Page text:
Although Podstraský liked to shoot the dynamics of life, his recordings of gloominess, helplessness, personal and social resignation and stagnation are perhaps more important for the history of photography. Only a few like him presented typical expressions of social stagnation, which was the true picture of real socialism in the final phase of its existence. His images of „suspended existence“ are disturbing, despite the fact that they are related to an extinct historical epoch.

Aurel Hrabušický, extract from a text „Images of Failures and Decadence“


Anton Podstraský was born on April 1, 1939 in the town of Pružina near Povážská Bystrica. His father was a door-to-door salesman and he helped on the family farm from his childhood. He contracted bone tuberculosis when he was ten years old and suffered from its consequences for his entire life. From 1955 to 1960 he studied at the School of Arts and Crafts in Bratislava, first in the carving department and later in the photography department, from which he graduated. He was hired as photographer for the Slovak film Studio in Bratislava immediately after finishing school. He worked there for fourteen years and documented the origin of several important films from the 1960s until the beginning of the 1970s (My z 9.A., Boxer a smrť, Drak sa vracia, Tango pre medveďa, Panna zázračnica, Muž, ktorý luže, Ľalie poľné).

After 1974, he mostly worked as freelance photographer with only occasional assignments; he took photographs for the Slovak National Gallery and the District II Cultural and Social Club in Bratislava, while also working as a night watchman. Starting in the second half of the 1960s, he published most of his photos in the daily papers (Smena, Večerník Bratislava) and illustrated magazines (Nedeľná Pravda, Život, Roháč). In the 1970s, he was imprisoned for four month for “defamation of the Republic and its socialist regime.” The court also ordered him to undergo anti-alcoholic treatment in the psychiatric institute in Galanta-Hody.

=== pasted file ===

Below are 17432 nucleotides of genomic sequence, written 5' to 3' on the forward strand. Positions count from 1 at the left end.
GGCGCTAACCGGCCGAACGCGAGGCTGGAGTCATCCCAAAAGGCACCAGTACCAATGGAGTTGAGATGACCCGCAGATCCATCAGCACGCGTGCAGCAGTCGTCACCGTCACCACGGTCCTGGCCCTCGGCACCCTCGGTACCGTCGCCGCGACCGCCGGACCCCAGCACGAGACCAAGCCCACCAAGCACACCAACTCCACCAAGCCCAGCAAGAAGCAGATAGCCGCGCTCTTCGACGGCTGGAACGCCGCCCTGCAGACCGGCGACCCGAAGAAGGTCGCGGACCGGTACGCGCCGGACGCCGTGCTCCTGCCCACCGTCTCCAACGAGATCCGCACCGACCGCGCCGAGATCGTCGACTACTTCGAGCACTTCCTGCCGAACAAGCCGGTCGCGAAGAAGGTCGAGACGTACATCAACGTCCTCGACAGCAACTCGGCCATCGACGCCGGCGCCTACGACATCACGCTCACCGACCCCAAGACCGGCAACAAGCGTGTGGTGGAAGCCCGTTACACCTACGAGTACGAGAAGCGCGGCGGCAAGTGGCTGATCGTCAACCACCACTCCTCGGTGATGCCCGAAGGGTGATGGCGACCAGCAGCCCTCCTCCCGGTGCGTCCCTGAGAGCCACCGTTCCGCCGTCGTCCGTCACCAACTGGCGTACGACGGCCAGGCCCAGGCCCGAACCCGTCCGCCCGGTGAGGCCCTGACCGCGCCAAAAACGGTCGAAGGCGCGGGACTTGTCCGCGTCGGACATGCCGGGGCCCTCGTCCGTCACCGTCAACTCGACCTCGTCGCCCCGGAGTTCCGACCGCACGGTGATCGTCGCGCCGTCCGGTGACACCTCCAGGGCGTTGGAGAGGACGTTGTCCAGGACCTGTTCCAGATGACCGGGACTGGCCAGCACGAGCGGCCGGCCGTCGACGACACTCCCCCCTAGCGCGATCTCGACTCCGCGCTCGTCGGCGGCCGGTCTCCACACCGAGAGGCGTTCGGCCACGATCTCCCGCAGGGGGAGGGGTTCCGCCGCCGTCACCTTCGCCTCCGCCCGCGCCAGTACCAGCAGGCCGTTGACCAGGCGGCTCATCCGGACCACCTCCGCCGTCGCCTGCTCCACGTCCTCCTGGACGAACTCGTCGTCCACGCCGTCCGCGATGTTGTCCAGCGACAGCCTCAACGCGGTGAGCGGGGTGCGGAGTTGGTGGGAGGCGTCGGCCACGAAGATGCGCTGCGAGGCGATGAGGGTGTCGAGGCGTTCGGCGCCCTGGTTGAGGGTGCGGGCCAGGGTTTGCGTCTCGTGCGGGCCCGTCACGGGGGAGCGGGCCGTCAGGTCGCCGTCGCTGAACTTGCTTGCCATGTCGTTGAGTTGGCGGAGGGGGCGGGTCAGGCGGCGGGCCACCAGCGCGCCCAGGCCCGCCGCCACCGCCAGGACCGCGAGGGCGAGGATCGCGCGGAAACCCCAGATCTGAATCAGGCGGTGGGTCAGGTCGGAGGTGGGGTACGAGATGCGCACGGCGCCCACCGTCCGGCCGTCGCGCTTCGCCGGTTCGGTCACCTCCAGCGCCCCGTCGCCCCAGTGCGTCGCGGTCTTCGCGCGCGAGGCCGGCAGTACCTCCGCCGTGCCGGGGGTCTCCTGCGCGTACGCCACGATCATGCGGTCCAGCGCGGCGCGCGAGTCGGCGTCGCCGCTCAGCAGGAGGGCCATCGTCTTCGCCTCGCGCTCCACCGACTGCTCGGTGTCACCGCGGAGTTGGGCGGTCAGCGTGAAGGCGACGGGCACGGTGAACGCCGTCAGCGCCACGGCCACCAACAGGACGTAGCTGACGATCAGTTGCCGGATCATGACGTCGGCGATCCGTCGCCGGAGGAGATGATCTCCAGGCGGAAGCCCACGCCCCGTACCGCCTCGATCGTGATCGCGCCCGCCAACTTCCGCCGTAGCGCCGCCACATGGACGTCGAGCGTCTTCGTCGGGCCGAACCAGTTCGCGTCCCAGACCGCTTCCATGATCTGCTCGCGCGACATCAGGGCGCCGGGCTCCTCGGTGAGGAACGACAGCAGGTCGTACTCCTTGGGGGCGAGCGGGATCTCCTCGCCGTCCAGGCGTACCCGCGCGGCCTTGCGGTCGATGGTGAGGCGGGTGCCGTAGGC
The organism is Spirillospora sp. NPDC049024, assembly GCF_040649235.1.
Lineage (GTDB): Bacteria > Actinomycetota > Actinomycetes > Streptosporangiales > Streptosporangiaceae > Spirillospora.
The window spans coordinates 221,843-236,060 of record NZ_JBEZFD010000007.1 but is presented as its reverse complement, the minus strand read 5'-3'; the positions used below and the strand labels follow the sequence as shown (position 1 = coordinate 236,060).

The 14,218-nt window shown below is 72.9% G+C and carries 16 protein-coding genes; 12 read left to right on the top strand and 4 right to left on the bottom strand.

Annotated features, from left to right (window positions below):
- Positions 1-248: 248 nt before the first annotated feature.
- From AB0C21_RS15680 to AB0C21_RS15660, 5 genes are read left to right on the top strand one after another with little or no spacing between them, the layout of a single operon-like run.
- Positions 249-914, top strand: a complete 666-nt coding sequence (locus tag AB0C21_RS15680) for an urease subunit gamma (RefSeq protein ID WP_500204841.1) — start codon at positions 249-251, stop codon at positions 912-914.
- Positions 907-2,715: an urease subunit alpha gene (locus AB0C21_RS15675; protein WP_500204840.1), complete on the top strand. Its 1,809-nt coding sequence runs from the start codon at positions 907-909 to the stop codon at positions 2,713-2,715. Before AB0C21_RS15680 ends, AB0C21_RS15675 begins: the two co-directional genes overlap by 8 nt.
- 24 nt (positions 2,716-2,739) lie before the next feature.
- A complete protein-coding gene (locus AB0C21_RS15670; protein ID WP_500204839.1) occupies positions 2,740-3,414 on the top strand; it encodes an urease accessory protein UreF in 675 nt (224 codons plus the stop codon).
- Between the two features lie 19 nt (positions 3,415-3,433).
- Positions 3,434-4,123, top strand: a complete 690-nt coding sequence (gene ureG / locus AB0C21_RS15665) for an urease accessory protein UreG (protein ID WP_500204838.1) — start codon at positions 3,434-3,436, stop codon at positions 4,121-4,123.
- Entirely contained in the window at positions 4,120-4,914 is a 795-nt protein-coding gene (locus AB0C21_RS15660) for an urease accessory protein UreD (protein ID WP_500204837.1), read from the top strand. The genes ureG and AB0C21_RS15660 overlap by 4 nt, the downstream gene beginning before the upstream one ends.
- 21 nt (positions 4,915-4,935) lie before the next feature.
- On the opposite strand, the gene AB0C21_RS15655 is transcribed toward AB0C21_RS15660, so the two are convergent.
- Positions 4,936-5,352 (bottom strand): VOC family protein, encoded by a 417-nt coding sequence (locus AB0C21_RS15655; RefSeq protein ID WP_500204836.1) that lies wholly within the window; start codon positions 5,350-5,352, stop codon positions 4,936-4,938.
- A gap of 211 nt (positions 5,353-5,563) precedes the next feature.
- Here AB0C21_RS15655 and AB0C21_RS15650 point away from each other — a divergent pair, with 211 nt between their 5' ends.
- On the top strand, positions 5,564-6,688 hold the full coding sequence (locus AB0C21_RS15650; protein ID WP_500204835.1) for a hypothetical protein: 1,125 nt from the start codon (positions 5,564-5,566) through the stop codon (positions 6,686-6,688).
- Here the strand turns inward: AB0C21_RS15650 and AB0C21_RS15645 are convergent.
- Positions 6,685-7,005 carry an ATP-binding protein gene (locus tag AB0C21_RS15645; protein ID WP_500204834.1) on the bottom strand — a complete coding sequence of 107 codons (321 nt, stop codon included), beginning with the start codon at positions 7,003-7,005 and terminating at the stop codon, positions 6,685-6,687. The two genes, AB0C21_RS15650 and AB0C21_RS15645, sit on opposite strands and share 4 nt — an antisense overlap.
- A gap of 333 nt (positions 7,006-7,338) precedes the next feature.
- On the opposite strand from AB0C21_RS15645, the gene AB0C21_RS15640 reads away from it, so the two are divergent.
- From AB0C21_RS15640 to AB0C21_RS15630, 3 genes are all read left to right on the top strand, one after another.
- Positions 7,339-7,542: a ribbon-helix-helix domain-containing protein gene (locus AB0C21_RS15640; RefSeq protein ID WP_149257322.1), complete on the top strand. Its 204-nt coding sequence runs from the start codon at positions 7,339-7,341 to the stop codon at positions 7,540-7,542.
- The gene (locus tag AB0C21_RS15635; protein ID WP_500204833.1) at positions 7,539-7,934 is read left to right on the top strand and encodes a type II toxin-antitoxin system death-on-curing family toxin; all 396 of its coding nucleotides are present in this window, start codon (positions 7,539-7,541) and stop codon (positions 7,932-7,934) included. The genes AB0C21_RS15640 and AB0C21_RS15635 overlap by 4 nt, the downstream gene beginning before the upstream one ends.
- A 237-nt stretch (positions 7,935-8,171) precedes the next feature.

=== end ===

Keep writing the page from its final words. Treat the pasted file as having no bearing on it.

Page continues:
Up to 1989, he had two independent exhibitions – in 1969 in the foyer of the Smena office and in 1985 in the R Gallery in the Roháč office. In 1971, the first article on his work was published in a professional journal: Fotografické dotyky Antona Podstraského (Photographic Touches of Anton Podstraský - Fotografie 71, 1971, Volume 2) by Jaroslav Čiljak. In addition, Ľudovít Hlaváč published a profile of him in his extensive Dejiny slovenskej fotografie (History of Slovak Photography - Osveta, Martin, 1989).